Your clicks will go up if you specify the call to action based on what your hero section features. For example, use “Shop XX Product” instead of “Shop All.” Another option is a low-commitment CTA like “Learn More” to encourage users to continue their journey through the website. Check the box if you have a clear or low-commitment CTA in your hero section.
Craft Impactful Body Content & Product Messaging
Benefits-Oriented (Not Just Features)
In the content of your landing page, highlight the benefits your product offers to the consumer. How do the product features help the customer solve a problem? We recommend you make sure your copy completes the sentence “So, what you mean is…” If your content does this, check the box.
Example: Our apparel is made with premium merino wool, which is known for being sustainable to source, easy to maintain, and breathable in any weather.
So, what that means to you is…
- You’ll get a high-quality product that is ethically sourced and produced using renewable materials (Peace of Mind)
- You’ll spend less time switching laundry around and ironing and more time doing what you love. (Save Time)
- You’ll be wearing a product that keeps you warm in the winter and cool in the summer, so you’ll have a versatile piece and fewer wardrobe changes. (Convenience/Performance)
Uses Customer Language, Not Yours
Does your website speak to the customers or your staff? If the copy is written in the language of your customer you can check this box.
Similar to the call to action in your hero section, the CTAs in the body of your landing page should be specific. Again, use “Shop XX Product” instead of “Shop All” or consider options like “Join Our Newsletter” or “Claim Your DIscount” instead of “Sign Up.”
No Straight Add To Cart
The goal of every website page is to get your visitor to the next step in the sales funnel. Lots of stores have CTA buttons that jump straight to the purchase, even on the homepage. Instead, the strategy we recommend is that your CTAs follow a similar journey to the sales funnel (see below). If your website does this, you can check the box.
- Homepage -> Explore A Category
- Category -> Research A Product
- Product -> Complete A Purchase
Proactively Address Question/Objections
We often say, FAQs are where good content goes to die. Content on your website pages should answer the questions or objections of customers, in the right place at the right time. Check this box if you incorporate FAQs into things like headlines, ads, product descriptions, and sales copy/messaging rather than collecting it all in one area.
Feature Social Proof And Trust Indicators
Product Reviews or Testimonials
Two of the most effective elements of social proof, are you prominently featuring customer feedback on your site? And is that feedback verifiable (Ex: verified purchase)? Whenever possible, does it include real names, faces, and brands to make it tangible? If so, check this box.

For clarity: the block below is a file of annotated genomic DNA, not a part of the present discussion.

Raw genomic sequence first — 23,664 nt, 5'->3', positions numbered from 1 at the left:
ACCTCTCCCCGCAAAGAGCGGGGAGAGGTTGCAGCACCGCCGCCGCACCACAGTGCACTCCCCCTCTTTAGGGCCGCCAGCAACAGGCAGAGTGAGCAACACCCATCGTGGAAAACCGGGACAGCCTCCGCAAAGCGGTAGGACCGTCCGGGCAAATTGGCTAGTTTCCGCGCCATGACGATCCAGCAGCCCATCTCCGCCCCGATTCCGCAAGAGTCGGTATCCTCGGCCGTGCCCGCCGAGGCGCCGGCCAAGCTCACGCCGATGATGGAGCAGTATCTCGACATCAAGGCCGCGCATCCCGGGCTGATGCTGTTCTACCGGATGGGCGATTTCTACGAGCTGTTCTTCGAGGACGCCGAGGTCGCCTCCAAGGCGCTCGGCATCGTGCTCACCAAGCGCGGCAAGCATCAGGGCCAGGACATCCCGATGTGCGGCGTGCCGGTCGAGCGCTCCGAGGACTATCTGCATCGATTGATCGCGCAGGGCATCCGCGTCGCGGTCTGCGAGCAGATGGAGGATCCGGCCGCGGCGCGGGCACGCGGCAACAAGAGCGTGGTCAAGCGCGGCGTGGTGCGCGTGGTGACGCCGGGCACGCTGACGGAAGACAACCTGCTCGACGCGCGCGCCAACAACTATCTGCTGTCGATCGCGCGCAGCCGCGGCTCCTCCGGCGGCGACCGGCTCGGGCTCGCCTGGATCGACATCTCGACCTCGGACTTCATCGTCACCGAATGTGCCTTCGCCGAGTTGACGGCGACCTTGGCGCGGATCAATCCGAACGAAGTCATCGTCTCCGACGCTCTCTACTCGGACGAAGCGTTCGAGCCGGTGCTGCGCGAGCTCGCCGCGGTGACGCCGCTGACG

If your company’s been endorsed by recognizable media brands, you should definitely be leveraging this earned media on your website. Host these features on your website as screenshots, PDFs, or embedded videos rather than linking to other sites where a user might get distracted and bounce. Check this box if you do.
Guarantees & Assurances
Are you including Free Shipping, Free Returns, Satisfaction Guarantee, Ethically Sourced, GMO Free, or other guarantees to help your customer see the reliability of your brand? If so, check the box.
To check this box, make sure your website covers two important factors: security and comprehensive/flexible payment options. If you answer yes to the below questions, you can check the box.
Security – Do you have badges like TrustedSite that make consumers feel safe handing their payment information over to you?
Comprehensive and Flexible Payment Options – Do you have lots of payment options (Ex: Credit Card, Paypal, etc.)? Do you have flexible payment options (Ex: Afterpay, Klarna)? Do you have convenient, one-click payment options (Ex: Shop Pay, Apple Pay, Google Pay)?
Build A Comprehensive Website Footer
If your website footer includes an address, phone, and email for your brand, you have included the trust trifecta and can check this box.
Check that the furthest left column of your website footer includes primary categories and product types. This will give these links the most attention.
“Connect With Us”
A website footer is an ideal place to feature your social media, email newsletter signup, and other ways customers can stay in touch with your brand. If you do this, check the box.
Calculating Your Landing Page Optimization Score
On your rubric, total the number of boxes you have checked to calculate your landing page score. Any boxes you have not checked are areas for improvement and places you can test for improvement.
Want some more detailed, personalized advice for your site from the experts? Request a free landing page teardown.
About the Author
Caroline Appert is the Director of Marketing at The Good. She has proven success in crafting marketing strategies and executing revenue-boosting campaigns for companies in a diverse set of industries.